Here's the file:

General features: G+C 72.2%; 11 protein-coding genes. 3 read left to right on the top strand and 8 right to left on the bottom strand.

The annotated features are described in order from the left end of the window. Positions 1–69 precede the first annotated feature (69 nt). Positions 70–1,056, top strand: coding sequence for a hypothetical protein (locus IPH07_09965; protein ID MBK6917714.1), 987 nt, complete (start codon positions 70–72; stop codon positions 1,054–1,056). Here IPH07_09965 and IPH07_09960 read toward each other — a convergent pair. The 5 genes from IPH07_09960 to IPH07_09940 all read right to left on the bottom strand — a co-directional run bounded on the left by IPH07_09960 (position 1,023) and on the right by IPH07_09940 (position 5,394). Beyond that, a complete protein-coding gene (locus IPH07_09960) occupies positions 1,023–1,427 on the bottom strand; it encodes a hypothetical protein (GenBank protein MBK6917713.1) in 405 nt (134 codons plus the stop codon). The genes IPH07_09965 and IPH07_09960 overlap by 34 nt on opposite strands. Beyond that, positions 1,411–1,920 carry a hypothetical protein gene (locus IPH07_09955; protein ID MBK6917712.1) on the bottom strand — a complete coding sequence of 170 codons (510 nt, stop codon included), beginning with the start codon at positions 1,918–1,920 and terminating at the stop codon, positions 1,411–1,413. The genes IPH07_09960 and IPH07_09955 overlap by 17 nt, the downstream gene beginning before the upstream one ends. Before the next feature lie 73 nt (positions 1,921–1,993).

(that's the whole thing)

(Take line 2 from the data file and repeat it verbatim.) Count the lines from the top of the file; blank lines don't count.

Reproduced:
The annotated features are described in order from the left end of the window. Positions 1–69 precede the first annotated feature (69 nt). Positions 70–1,056, top strand: coding sequence for a hypothetical protein (locus IPH07_09965; protein ID MBK6917714.1), 987 nt, complete (start codon positions 70–72; stop codon positions 1,054–1,056). Here IPH07_09965 and IPH07_09960 read toward each other — a convergent pair. The 5 genes from IPH07_09960 to IPH07_09940 all read right to left on the bottom strand — a co-directional run bounded on the left by IPH07_09960 (position 1,023) and on the right by IPH07_09940 (position 5,394). Beyond that, a complete protein-coding gene (locus IPH07_09960) occupies positions 1,023–1,427 on the bottom strand; it encodes a hypothetical protein (GenBank protein MBK6917713.1) in 405 nt (134 codons plus the stop codon). The genes IPH07_09965 and IPH07_09960 overlap by 34 nt on opposite strands. Beyond that, positions 1,411–1,920 carry a hypothetical protein gene (locus IPH07_09955; protein ID MBK6917712.1) on the bottom strand — a complete coding sequence of 170 codons (510 nt, stop codon included), beginning with the start codon at positions 1,918–1,920 and terminating at the stop codon, positions 1,411–1,413. The genes IPH07_09960 and IPH07_09955 overlap by 17 nt, the downstream gene beginning before the upstream one ends. Before the next feature lie 73 nt (positions 1,921–1,993).